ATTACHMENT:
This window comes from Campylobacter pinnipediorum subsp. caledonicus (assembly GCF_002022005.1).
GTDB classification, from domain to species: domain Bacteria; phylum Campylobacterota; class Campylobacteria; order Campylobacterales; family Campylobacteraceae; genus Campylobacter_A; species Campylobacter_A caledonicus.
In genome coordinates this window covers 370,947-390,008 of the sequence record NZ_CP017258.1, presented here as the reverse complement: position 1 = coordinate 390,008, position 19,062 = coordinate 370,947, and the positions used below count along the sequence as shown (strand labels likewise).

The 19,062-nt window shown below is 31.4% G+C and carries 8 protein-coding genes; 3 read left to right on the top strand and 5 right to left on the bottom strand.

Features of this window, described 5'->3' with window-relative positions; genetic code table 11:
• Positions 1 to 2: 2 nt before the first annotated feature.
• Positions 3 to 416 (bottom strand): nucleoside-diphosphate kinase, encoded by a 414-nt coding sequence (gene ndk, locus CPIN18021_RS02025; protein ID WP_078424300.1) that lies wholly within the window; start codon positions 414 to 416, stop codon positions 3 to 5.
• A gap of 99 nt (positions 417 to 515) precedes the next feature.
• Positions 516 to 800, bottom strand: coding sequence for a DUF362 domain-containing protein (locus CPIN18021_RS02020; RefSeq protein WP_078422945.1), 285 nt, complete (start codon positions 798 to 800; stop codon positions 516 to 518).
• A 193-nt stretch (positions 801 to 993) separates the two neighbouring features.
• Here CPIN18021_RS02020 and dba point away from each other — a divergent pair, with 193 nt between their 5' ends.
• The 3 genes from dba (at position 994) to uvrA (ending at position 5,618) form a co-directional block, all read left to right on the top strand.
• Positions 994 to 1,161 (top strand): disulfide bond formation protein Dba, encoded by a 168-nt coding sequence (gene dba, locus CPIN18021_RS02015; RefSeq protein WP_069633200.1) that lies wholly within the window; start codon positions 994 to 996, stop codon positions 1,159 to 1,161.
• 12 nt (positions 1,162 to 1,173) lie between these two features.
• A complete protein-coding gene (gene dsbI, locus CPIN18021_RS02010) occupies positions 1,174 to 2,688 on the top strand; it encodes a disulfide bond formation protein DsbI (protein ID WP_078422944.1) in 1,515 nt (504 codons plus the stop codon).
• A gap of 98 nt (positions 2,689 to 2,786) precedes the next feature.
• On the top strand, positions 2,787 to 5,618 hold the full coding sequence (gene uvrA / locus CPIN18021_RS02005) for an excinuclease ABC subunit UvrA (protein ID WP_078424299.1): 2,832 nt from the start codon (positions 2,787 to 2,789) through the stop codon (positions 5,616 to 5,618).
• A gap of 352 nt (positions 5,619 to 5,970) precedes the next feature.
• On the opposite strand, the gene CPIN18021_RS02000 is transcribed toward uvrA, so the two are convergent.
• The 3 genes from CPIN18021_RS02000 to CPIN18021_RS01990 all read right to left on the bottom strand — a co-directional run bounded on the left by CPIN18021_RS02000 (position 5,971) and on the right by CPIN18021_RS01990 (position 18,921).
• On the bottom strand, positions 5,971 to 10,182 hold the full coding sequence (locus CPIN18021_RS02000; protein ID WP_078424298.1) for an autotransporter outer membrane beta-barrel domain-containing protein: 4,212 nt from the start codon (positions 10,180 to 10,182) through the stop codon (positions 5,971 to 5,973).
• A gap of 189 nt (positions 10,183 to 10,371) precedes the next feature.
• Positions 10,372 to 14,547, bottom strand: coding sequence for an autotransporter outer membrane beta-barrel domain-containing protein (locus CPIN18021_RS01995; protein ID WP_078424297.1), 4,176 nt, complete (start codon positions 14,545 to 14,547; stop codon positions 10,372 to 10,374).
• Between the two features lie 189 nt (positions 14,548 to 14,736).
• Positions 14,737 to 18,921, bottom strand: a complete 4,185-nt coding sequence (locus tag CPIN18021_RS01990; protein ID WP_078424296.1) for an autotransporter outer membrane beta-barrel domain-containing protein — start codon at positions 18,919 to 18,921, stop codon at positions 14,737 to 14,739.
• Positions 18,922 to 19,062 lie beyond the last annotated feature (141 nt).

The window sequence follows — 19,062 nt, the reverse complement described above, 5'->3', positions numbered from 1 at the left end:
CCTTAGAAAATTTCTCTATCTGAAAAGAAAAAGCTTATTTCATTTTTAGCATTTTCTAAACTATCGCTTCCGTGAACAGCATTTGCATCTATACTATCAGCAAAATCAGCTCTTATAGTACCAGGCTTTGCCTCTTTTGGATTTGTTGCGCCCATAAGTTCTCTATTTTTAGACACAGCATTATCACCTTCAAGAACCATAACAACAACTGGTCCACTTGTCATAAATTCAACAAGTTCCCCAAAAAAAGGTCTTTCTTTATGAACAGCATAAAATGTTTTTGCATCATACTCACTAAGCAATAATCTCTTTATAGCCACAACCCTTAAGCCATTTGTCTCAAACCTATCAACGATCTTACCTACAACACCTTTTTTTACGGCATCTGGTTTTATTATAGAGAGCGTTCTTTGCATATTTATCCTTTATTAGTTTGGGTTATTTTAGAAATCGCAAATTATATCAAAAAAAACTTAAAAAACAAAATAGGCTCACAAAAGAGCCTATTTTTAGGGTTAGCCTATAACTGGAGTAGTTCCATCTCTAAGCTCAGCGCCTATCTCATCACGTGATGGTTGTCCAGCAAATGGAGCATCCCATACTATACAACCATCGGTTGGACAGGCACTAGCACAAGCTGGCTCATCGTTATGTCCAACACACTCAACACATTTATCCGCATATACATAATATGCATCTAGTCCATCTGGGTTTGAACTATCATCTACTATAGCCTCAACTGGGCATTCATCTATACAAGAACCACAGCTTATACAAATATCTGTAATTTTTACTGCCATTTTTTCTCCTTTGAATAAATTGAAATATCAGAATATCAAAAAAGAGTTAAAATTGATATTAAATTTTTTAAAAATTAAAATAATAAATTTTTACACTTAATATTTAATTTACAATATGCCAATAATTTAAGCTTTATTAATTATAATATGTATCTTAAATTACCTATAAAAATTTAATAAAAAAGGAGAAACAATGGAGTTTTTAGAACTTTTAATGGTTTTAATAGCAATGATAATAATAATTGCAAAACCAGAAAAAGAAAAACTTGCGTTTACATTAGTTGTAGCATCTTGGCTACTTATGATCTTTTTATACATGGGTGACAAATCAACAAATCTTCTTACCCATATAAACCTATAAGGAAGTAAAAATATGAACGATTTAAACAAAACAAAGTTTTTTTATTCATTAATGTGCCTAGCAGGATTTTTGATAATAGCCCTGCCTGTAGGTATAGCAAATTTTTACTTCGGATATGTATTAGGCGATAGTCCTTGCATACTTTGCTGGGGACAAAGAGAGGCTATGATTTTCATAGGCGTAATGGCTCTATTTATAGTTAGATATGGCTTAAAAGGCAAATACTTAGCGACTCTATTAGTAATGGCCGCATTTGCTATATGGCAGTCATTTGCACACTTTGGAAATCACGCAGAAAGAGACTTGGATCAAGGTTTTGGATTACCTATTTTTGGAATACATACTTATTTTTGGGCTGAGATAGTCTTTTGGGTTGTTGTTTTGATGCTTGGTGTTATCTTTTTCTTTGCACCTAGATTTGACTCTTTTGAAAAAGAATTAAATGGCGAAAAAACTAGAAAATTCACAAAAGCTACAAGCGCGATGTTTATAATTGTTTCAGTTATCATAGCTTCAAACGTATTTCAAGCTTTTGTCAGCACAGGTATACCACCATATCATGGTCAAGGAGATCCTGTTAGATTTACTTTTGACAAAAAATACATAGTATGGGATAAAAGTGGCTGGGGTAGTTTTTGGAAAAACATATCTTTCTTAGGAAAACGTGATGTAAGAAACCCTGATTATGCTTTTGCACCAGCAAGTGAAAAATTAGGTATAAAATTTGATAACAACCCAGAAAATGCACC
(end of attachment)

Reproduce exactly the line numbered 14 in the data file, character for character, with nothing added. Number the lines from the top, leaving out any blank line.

• 12 nt (positions 1,162 to 1,173) lie between these two features.